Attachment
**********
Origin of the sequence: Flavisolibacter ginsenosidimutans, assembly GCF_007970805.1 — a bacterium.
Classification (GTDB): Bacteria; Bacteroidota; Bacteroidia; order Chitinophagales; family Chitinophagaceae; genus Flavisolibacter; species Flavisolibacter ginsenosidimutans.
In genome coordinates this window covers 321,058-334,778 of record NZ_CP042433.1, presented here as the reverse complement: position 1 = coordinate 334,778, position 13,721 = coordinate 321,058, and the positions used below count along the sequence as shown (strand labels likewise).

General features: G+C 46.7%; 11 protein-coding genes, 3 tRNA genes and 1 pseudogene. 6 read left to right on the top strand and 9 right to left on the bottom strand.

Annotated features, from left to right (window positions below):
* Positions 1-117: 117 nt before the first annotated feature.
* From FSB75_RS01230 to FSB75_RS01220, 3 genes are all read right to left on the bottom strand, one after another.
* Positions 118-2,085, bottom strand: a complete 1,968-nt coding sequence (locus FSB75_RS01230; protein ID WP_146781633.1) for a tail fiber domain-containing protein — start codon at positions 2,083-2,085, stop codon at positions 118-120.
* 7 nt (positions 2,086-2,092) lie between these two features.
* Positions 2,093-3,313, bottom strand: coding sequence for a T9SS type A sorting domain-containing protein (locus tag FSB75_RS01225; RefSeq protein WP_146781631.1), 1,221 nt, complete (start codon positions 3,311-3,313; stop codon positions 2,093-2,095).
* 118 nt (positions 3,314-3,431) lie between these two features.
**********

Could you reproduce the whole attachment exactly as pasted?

Origin of the sequence: Flavisolibacter ginsenosidimutans, assembly GCF_007970805.1 — a bacterium.
Classification (GTDB): Bacteria; Bacteroidota; Bacteroidia; order Chitinophagales; family Chitinophagaceae; genus Flavisolibacter; species Flavisolibacter ginsenosidimutans.
In genome coordinates this window covers 321,058-334,778 of record NZ_CP042433.1, presented here as the reverse complement: position 1 = coordinate 334,778, position 13,721 = coordinate 321,058, and the positions used below count along the sequence as shown (strand labels likewise).

General features: G+C 46.7%; 11 protein-coding genes, 3 tRNA genes and 1 pseudogene. 6 read left to right on the top strand and 9 right to left on the bottom strand.

Annotated features, from left to right (window positions below):
* Positions 1-117: 117 nt before the first annotated feature.
* From FSB75_RS01230 to FSB75_RS01220, 3 genes are all read right to left on the bottom strand, one after another.
* Positions 118-2,085, bottom strand: a complete 1,968-nt coding sequence (locus FSB75_RS01230; protein ID WP_146781633.1) for a tail fiber domain-containing protein — start codon at positions 2,083-2,085, stop codon at positions 118-120.
* 7 nt (positions 2,086-2,092) lie between these two features.
* Positions 2,093-3,313, bottom strand: coding sequence for a T9SS type A sorting domain-containing protein (locus tag FSB75_RS01225; RefSeq protein WP_146781631.1), 1,221 nt, complete (start codon positions 3,311-3,313; stop codon positions 2,093-2,095).
* 118 nt (positions 3,314-3,431) lie between these two features.